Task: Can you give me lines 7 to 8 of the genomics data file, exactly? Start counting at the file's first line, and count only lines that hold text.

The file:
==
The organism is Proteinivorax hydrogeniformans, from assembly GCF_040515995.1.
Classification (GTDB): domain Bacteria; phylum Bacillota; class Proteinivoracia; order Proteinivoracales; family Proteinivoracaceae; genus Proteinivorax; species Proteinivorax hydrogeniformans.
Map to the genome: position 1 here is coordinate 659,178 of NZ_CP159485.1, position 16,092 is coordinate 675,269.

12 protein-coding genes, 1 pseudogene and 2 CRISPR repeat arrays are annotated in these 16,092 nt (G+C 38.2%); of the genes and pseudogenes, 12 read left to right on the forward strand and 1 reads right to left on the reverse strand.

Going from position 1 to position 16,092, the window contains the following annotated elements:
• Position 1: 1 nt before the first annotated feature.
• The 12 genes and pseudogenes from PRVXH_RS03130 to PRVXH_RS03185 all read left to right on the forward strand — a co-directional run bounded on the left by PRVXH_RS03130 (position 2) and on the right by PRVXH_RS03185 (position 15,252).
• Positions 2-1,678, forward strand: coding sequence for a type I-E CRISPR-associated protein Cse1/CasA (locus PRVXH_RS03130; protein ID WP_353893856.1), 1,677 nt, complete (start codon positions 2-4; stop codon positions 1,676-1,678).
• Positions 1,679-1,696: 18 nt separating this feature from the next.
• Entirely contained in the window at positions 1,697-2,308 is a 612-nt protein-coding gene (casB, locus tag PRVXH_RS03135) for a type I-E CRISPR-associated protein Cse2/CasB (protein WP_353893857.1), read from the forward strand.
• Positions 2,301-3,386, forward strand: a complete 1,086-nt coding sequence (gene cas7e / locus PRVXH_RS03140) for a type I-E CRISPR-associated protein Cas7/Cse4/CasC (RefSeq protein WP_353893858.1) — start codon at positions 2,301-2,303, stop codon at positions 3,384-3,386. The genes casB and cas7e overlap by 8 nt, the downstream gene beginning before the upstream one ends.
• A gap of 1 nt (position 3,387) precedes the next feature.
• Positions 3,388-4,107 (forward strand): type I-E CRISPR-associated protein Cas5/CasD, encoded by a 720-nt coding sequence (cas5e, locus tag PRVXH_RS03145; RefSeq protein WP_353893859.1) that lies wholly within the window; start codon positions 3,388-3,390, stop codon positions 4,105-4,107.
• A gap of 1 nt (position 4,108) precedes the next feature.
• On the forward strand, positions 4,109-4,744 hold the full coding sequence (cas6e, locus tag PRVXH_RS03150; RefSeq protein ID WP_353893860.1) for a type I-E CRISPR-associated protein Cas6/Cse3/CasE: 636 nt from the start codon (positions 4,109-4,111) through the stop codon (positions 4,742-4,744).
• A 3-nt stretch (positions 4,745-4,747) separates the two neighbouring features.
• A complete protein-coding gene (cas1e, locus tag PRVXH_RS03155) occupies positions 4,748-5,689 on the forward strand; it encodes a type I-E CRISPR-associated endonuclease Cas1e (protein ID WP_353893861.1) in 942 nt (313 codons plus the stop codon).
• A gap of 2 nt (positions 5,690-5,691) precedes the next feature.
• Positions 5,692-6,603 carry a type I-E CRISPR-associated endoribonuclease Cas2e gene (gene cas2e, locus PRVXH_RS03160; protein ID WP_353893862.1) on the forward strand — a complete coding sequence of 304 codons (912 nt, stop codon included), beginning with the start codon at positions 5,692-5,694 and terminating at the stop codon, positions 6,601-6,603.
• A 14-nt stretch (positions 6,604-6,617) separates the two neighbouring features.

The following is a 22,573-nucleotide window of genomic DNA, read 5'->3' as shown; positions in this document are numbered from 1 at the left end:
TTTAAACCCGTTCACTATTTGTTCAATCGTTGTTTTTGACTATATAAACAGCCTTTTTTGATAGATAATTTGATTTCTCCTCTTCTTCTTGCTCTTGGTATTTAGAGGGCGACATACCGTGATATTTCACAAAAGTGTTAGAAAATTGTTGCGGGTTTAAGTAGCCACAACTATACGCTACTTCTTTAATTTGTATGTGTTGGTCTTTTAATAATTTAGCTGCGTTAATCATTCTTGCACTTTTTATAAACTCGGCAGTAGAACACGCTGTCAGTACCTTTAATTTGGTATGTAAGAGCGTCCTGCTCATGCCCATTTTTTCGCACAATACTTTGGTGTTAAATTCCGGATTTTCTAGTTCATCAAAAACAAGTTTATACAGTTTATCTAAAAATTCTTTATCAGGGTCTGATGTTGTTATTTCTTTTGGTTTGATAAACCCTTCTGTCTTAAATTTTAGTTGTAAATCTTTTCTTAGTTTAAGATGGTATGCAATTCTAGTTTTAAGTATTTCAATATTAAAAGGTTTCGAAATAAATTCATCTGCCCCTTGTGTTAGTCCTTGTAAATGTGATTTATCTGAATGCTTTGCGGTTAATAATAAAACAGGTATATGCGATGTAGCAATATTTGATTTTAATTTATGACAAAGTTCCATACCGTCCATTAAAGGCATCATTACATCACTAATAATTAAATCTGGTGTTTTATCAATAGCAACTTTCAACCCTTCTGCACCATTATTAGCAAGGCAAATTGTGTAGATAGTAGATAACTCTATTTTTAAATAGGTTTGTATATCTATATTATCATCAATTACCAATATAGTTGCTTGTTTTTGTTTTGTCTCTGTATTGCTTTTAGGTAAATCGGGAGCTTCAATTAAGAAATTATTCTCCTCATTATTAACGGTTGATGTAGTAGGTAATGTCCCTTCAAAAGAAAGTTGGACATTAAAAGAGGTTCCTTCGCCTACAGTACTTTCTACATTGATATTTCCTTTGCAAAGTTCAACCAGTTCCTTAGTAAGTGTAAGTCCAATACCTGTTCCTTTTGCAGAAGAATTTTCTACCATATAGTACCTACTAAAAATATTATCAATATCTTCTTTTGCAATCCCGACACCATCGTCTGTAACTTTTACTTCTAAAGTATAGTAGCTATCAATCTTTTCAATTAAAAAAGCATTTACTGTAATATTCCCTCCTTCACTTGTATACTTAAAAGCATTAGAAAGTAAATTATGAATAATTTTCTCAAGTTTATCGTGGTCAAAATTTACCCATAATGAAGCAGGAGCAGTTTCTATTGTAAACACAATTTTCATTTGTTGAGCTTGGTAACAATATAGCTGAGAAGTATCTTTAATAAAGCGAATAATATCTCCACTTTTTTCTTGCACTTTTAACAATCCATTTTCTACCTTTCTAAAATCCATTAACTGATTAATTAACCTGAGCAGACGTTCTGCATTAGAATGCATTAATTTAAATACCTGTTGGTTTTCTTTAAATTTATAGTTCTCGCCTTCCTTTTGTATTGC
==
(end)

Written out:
• The 12 genes and pseudogenes from PRVXH_RS03130 to PRVXH_RS03185 all read left to right on the forward strand — a co-directional run bounded on the left by PRVXH_RS03130 (position 2) and on the right by PRVXH_RS03185 (position 15,252).
• Positions 2-1,678, forward strand: coding sequence for a type I-E CRISPR-associated protein Cse1/CasA (locus PRVXH_RS03130; protein ID WP_353893856.1), 1,677 nt, complete (start codon positions 2-4; stop codon positions 1,676-1,678).